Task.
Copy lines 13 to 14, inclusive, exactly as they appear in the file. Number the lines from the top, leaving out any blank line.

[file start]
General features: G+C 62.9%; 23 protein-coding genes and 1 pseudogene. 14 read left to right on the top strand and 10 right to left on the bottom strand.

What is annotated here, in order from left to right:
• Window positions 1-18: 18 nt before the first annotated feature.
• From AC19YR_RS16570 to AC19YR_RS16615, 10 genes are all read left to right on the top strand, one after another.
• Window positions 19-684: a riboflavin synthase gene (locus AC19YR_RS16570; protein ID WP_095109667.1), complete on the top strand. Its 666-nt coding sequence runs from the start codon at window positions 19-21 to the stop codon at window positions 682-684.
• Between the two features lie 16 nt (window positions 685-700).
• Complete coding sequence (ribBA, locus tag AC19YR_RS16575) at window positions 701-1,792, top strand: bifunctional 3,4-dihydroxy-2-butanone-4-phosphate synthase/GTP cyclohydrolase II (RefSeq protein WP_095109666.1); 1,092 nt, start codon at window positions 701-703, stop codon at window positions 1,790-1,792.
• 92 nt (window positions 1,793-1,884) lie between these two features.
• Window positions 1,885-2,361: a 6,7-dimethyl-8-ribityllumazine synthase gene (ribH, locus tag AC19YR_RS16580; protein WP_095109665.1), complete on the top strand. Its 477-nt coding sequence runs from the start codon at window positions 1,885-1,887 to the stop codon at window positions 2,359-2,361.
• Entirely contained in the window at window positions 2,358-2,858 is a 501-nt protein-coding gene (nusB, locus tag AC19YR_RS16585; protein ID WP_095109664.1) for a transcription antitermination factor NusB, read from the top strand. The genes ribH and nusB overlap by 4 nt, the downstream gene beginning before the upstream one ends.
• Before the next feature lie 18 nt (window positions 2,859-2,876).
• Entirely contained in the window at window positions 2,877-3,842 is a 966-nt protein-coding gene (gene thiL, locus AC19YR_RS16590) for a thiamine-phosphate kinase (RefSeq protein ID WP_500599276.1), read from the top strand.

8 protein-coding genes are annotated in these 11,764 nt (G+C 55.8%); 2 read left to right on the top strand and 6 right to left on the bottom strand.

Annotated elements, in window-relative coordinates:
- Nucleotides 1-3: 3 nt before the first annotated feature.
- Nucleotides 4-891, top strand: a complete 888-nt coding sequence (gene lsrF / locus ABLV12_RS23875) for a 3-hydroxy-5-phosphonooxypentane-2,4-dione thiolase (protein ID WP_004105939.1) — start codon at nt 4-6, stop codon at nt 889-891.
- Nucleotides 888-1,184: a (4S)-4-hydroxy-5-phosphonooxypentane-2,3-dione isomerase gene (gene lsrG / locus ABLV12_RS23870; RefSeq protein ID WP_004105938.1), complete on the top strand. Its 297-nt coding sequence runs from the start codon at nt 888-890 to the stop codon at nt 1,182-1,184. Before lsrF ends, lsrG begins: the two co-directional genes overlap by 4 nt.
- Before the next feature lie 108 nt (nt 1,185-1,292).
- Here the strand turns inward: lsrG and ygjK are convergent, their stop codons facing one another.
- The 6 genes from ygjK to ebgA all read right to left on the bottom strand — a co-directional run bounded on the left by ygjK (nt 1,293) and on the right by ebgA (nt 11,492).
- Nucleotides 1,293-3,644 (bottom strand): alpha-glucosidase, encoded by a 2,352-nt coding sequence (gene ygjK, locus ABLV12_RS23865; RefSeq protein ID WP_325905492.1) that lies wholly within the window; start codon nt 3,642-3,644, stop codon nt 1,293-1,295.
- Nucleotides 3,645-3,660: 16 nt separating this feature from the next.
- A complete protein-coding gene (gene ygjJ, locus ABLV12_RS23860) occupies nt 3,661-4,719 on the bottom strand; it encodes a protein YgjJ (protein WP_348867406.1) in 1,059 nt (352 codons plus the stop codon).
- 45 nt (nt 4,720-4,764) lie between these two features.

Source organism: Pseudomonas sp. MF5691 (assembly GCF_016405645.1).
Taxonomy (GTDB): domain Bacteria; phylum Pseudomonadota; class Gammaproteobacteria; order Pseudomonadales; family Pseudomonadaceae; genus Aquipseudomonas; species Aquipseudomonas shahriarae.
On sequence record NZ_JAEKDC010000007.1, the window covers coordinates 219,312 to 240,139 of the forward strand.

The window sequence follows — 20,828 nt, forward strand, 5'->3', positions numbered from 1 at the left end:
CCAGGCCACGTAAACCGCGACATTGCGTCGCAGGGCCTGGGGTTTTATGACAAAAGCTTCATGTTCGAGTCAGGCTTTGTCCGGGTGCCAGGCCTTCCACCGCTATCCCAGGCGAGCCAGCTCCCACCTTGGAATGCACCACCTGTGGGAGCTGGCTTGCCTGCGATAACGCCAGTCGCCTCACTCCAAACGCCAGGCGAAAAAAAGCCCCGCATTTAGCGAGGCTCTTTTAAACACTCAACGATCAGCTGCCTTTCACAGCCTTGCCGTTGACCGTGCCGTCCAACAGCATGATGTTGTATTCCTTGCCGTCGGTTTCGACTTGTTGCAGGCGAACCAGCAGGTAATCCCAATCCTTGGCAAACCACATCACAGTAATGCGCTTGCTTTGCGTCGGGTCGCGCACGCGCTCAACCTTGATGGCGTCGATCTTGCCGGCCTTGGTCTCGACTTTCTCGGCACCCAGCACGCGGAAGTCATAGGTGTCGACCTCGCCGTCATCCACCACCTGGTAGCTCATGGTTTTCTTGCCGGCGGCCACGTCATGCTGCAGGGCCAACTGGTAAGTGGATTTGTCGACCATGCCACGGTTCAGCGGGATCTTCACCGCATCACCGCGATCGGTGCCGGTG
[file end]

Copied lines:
8 protein-coding genes are annotated in these 11,764 nt (G+C 55.8%); 2 read left to right on the top strand and 6 right to left on the bottom strand.

Annotated elements, in window-relative coordinates: